Today I thought it would be fun to dig a little deeper into the collection and spin some albums that haven’t seen the turntable for ages. Years. In some cases, decades. The only rule was to wait until (at least one side of) the record finished before choosing the next.
We had friends over last night for Friday pizza. First visitors at the dining table for many months. Wine was imbibed, conversation conversed, and probably another bottle or two discovered their internal emptiness. So this morning, I’m starting with something gentle.
Guitarist Anthony Phillips was a member of Genesis at the beginning, but didn’t take to the rock lifestyle. At all. So he reclused himself with his guitars and proceeded to create lovely music, mostly on his own.
This album is the fifth in the Private Parts and Pieces series. Twelve compositions for 12-string guitar each depicting a month of the year. It’s not all quiet and wafty—April has some strident chords, for example—but the overall tone is one of bucolic reverie. Lovely cover by Peter Cross (check out Augustus).
Acoustic is good, or so my head told me. Guitar is good too. The virtuoso guitarist of Dutch band Focus was Jan Akkerman. His solo album from 1973 is one I had on cassette in the mid-70s and I do recall picking up a secondhand copy of the LP late in that decade.
Tabernakel is an unusual beast, an album built around Akkerman’s arrangements of lute pieces by English Renaissance composer (and lutist) John Dowling, and other early music composers. In amongst the stately music is a lively arrangement of the Focus piece “House of the King” that has strings… plus Tim Bogert on bass and Carmine Appice (drums) from US heavy rockers Vanilla Fudge. This is followed by guitar solo—“A Galliard” by Anthonie Holborne (c.1545 – 29 November 1602). An unusual album.
With coffee, a lift in pace. I probably work through the Steelyl Dan catalogue every couple of years or so. This morning I pulled out Katy Lied, possibly because I was sporting a Dan tour t-shirt. But you can’t argue with an LP that opens with the one-two of “Black Friday” and “Bad Sneakers”. And side one closes out with the strange but wonderful “Doctor Wu” featuring a super alto solo from Phil Woods.
Side two opens with the unsettling “Everyone’s gone to the movies” which is too successfully sleazy and sinister for my tastes. But the triple-time version of “Your gold teeth II” restores the groove, lifted by a superb guitar solo. The guitarists listed on the cover are Denny Dias, Walter Becker, Rick Derringer, Dean Parks, Elliot Randall, Hugh McCracken and Larry Carlton. ‘Nuff said. “Chain lightening” struts, “Any world (That I’m welcome to)” melancholiates. Finally, the jerky quirkiness (or is that quirky jerkiness?) of “Throw back the little ones”. It’s a bloody good LP. But then, they all are.
In a direct neural flow from those bountiful SD guitarist credits, I pulled out a Larry Carlton album. This would be an LP purchased perhaps a dozen years ago, that received the requisite two spins, then disappeared to the shelves where it languished between Wendy Carlos and the Carpenters.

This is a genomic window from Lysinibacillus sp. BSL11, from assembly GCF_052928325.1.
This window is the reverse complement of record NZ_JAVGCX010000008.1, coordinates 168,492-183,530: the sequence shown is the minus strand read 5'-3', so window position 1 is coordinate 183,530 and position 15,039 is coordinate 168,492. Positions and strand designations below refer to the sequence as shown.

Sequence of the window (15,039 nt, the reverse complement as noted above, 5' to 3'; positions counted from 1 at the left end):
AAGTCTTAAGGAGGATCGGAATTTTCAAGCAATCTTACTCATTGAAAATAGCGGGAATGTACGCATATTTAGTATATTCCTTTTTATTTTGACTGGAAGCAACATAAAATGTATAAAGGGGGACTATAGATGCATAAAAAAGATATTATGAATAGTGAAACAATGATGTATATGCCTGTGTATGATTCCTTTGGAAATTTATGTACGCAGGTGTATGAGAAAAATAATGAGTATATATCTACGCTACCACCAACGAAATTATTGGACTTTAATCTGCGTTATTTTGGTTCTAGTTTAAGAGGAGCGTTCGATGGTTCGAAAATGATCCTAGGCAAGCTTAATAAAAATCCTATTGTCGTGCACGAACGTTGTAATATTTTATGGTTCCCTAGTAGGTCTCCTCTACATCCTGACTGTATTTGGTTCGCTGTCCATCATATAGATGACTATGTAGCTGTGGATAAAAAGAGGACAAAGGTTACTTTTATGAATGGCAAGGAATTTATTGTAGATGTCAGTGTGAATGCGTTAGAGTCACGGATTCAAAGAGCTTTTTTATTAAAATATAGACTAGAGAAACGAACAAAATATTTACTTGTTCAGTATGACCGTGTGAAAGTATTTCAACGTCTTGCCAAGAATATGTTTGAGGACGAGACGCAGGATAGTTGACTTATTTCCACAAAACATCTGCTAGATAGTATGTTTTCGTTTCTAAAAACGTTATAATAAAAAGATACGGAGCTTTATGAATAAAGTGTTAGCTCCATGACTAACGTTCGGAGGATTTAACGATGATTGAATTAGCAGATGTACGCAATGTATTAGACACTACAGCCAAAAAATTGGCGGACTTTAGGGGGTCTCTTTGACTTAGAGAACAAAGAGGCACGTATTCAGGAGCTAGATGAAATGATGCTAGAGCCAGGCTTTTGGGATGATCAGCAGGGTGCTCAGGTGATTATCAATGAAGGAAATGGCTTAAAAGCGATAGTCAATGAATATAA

Missed bits of the first couple of tracks as Ms Connection mix-mastered up a birthday cake for some old bastard of her acquaintance. But despite the cast of excellent musicians and top notch playing, I found this rather bland; it never seems to get out of a canter.
Contemporary multi-disc sets are a bit of a con, really. Cashed up complacent boomers like your correspondent happily drop a ton on a four LP boxed set of the ex-guitarist of ex-Pink Floyd playing live at an ex-arena. But I just love the Pink Floyd at Pompeii film; it was a regular evening watch when Ms Connection was carrying the boy. The same boy that extends upwards to my eyebrows today. Anyway, that was a flimsy yet sufficient justification for this 2017 purchase.
So sit back and get comfortably numb while we work through eight vinyl sides of David and the band doing a selection of Floydy favourites plus some presentable (if sometimes pedestrian) new material. Having said that, “Rattle that lock” is excellent—sounds like he’s really trying—and it is wonderful to hear “Fat old sun”, a Floyd concert staple circa 1970-71.
Just saw this fb post from fellow Melbourne music aficionado Chris dP.
“As Saturday closes out Dragon are laying down a strong keyboard groove on this very early pre fame album. A touch of prog, some funk, a little rock- overall a great record.”
Although I’ve never even seen the Vertigo original, I do have the Aztec CD re-issue. Been wanting to spend a bit more time with this fascinating and enjoyable album, so thanks, Chris!
Clocking off now.
What a great day’s listening.
Anthony Phillips — Twelve (Private Parts & Pieces V) [Passport Records 1984]
Jan Akkerman — Tabernakel [Atlantic1973]
Steely Dan — Katy Lied [MCA / Astor 1975]
Larry Carlton — Sleepwalk [WB 1982]
David Gilmour — Live At Pompeii [Sony Columbia 2017]
Dragon — Universal Radio [Vertigo 1974; Aztec Music 2009]